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Schlock & Awe: CORRUPTION Made Peter Cushing Ashamed

Schlock & Awe: CORRUPTION Made Peter Cushing Ashamed

Most people who read this column—and this site in general—probably already I am a massive fan of Peter Cushing. The actor always brought a level of class and legitimacy to all the movies he did, and he never assumed he was too good to be in horror and sci-fi movies, even though most of the time he demonstrably was. I’ve written about quite a few Cushing films in this column, from the great (Frankenstein Created Woman) to the decidedly not great (The Blood Beast Terror). But out of all the low-budget genre movies he did, he was only ever ashamed of one…the seedy, icky 1968 film, Corruption.

Cushing was known for being a very genteel person (truly listen to any interview with him to know how soft-spoken, polite, and just kind of adorably austere he was) and would often eschew taking roles in movies that were too salacious. Famously, in one of his Frankenstein movies, he’d routinely apologize to his lead actress for having to be rough with her when the script called for it. He never would have taken the role in Corruption were it not for his beloved wife who was in failing health and had mounting hospital bills. He did it for his dear Helen. But, as you can see from the trailer above, Corruption might well be one of the scuzziest British horror films of all time, full of gratuitous sex and violence and creepy menace toward women. You can imagine Cushing apologizing throughout the entire shoot.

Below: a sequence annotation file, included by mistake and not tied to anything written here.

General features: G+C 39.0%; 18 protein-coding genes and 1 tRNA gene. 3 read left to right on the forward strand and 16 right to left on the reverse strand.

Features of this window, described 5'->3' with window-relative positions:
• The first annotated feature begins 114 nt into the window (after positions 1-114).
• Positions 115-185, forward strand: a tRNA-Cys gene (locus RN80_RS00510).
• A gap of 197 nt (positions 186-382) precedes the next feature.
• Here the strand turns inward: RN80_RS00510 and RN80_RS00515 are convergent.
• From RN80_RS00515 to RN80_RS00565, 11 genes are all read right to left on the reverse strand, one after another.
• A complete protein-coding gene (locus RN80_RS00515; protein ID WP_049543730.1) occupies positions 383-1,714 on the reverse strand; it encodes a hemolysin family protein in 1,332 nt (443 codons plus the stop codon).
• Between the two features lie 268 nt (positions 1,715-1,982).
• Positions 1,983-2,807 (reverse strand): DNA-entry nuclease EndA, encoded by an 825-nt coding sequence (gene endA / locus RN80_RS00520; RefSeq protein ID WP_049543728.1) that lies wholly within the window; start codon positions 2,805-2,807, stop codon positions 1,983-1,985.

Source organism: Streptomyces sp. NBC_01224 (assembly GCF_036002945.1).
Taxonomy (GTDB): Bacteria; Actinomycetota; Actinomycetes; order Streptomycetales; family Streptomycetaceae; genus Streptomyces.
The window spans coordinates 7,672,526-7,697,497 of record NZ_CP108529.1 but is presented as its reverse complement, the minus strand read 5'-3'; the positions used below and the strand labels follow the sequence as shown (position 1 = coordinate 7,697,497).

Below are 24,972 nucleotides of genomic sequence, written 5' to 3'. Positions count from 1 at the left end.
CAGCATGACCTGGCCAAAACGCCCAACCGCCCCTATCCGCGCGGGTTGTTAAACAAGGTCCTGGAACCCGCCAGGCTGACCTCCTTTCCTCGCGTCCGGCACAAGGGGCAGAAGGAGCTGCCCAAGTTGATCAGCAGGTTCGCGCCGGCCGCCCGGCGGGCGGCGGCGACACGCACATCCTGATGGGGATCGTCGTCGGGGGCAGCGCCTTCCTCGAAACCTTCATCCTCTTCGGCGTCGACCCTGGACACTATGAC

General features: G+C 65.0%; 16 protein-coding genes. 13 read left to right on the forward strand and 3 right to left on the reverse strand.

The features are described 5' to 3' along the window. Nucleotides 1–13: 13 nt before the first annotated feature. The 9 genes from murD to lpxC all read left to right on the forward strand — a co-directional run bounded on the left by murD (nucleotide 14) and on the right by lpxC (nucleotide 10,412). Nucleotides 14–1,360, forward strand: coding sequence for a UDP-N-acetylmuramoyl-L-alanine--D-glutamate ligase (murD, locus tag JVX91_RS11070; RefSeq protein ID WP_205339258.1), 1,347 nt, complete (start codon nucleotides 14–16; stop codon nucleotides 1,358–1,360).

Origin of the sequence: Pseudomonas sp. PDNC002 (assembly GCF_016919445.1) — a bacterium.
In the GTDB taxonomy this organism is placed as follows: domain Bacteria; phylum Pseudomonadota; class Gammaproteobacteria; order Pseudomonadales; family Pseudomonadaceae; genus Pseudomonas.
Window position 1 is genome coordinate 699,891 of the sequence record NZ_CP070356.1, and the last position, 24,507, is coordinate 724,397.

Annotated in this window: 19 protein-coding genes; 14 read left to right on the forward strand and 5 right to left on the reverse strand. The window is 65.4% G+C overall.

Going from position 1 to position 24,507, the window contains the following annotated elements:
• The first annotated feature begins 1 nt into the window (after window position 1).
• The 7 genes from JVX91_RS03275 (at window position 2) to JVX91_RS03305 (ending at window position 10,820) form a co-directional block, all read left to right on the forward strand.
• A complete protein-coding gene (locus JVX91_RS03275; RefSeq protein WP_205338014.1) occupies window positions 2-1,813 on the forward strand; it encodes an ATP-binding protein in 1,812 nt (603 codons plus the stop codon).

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This poster cracks me up. What a tagline! “Corruption is not a woman’s picture!” What a way to sell the movie to anyone. I’m sure they were using the constant brutality against women to get butts in seats, and might even have banked on women wanting to go see it with their beaus, since, as the rest of the slogan reads, “therefore no woman will be admitted alone to see this super-shock film!!” I mean, can you even imagine such a blatantly sexist tagline today? Well, you might be able to, but it would be met with outrage, surely.